Changing international law to meet new challenges: interpretation, modification, and the use of force
The international rules governing the use of force in international relations have been under pressure in recent years. They have on several occasions been challenged by states' practice, be it through actual acts (for example, in the case of Kosovo 1999, Afghanistan 2001, and Iraq 2003) or in statements (such as the 2002 US National Security Strategy). A fundamental question concerns how international law reacts to such challenges. Does is disintegrate or does it adapt to the new circumstances? This book focuses on the intersection of two central and challenging issues in international law. The first concerns the ways in which such normative frameworks change, evolve, or are modified in international law. The second concerns the extent to which the basic norms governing the use of force against terrorists have changed significantly since the attacks on New York and Washington DC in 2001. The book examines the relationship between a treaty and subsequent challenging claims and acts by states. It is found that practice subsequent to a treaty may be central to the interpretation of the treaty or may in fact cause an informal modification of the treaty. In addition, the exact operation of subsequent practice is identified. A number of incidents involving the use of force against terrorists are described. These examples of state practice and the reactions are then analyzed in order to determine their effect on international law, in particular in the areas requiring state involvement, the definition of an armed attack, the issues of necessity and proportionality, and the state of necessity excuse. This book is the author's Ph.D. thesis that was submitted and defended at the European University Institute in Florence, Italy.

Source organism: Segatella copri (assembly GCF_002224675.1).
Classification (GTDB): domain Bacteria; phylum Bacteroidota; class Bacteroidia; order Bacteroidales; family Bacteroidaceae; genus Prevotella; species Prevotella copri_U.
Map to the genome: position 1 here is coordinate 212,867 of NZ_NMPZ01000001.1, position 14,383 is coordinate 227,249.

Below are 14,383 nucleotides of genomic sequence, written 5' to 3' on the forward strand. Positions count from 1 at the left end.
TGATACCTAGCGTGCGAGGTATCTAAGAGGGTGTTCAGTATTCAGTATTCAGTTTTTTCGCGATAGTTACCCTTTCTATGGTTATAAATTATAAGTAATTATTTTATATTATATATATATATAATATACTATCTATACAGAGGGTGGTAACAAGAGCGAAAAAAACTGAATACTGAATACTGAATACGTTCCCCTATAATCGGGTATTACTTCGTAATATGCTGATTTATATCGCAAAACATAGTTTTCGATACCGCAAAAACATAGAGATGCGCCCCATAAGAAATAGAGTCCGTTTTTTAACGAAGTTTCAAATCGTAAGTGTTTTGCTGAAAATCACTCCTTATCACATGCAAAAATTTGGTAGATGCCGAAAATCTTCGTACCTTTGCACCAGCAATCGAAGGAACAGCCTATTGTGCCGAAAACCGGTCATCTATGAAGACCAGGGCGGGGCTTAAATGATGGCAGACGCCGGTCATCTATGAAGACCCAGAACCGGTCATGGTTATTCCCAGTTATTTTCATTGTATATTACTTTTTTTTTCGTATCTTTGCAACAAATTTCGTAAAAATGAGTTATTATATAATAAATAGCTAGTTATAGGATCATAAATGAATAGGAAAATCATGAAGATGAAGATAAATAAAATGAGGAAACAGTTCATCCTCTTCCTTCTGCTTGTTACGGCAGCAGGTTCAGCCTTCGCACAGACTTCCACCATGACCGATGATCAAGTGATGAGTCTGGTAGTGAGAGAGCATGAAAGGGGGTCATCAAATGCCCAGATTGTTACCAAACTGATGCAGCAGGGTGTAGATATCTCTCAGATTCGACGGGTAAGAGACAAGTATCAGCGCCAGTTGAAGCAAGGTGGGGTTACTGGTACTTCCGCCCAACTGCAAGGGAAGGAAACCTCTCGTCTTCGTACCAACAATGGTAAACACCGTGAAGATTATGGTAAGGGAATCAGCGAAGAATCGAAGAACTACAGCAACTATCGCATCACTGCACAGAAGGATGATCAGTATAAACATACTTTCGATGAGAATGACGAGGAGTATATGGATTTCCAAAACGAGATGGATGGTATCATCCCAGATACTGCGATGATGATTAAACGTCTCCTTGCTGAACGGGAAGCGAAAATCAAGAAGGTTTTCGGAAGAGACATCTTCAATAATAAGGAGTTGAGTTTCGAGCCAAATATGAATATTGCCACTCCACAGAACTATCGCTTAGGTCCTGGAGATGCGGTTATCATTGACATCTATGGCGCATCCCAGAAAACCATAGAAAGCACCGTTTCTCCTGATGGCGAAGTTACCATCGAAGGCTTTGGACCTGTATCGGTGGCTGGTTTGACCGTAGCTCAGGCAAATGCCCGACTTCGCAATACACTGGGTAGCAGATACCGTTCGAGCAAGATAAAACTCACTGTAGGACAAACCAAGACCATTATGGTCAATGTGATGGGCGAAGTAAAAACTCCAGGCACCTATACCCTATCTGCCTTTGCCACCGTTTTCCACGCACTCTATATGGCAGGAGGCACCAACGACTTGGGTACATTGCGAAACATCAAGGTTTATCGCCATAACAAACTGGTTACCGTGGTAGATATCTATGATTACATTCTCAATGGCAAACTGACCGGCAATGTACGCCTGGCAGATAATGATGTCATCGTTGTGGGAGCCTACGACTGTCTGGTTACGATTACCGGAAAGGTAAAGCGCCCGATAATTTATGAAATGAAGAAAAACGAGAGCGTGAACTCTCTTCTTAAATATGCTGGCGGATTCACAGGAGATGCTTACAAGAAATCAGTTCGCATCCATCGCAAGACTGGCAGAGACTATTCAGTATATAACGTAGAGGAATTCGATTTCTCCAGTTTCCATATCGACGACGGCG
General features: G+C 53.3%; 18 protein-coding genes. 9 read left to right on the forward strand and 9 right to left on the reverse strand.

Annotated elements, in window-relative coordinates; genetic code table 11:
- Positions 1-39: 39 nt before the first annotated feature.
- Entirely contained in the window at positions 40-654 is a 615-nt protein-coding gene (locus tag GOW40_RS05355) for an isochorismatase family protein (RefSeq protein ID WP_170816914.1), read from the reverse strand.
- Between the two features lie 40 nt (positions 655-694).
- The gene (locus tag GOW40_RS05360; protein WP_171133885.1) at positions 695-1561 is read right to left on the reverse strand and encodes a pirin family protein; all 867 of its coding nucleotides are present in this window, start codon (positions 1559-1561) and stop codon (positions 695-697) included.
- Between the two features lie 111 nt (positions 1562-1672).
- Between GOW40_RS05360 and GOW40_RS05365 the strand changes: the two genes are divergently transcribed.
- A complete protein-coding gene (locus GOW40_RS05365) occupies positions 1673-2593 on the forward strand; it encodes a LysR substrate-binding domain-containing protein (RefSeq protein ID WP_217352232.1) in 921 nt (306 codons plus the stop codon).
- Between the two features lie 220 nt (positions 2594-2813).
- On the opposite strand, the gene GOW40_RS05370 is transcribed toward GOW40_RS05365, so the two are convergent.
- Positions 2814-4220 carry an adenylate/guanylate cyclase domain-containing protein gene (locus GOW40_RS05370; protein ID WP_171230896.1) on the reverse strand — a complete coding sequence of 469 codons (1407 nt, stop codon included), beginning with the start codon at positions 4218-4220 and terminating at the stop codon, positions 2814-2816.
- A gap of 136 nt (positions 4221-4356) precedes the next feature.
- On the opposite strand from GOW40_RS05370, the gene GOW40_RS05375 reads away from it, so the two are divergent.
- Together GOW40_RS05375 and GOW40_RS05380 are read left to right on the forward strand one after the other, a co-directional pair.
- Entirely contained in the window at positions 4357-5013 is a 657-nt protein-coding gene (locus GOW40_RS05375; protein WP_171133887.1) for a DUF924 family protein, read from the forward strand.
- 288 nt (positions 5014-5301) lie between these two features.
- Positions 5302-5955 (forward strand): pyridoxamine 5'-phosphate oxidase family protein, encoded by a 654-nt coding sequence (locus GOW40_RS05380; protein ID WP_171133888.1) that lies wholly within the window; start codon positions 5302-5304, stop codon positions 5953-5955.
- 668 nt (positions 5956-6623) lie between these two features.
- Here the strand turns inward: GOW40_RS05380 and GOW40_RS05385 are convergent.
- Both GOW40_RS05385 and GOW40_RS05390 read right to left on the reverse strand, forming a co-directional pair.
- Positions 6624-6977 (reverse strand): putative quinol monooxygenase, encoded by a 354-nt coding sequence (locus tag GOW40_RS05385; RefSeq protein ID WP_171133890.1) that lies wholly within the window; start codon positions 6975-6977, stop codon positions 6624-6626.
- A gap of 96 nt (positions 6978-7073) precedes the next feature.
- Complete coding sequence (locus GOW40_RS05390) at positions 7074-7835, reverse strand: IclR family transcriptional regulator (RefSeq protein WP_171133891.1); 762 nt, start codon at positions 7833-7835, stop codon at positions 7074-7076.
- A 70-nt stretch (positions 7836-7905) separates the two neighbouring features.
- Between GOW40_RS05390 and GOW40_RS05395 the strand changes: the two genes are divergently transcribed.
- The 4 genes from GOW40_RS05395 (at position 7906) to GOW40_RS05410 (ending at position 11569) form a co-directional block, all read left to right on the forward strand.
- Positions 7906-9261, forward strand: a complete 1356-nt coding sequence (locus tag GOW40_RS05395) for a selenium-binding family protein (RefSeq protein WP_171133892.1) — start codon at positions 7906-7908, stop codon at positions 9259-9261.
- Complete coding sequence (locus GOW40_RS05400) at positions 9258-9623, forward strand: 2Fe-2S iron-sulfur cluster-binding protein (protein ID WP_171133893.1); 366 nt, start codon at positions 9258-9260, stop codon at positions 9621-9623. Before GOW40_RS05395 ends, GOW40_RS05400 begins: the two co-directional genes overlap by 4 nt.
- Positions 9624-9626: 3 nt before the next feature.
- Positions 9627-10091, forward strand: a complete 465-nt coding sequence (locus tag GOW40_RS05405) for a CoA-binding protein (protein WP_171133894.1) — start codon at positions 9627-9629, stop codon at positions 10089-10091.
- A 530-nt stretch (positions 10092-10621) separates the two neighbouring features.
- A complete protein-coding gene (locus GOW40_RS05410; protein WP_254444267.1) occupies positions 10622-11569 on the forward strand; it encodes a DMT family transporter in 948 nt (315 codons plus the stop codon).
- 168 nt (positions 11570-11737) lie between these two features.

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Subsequent Practice Interpretation
VII1 B The General Role of Subsequent Practice
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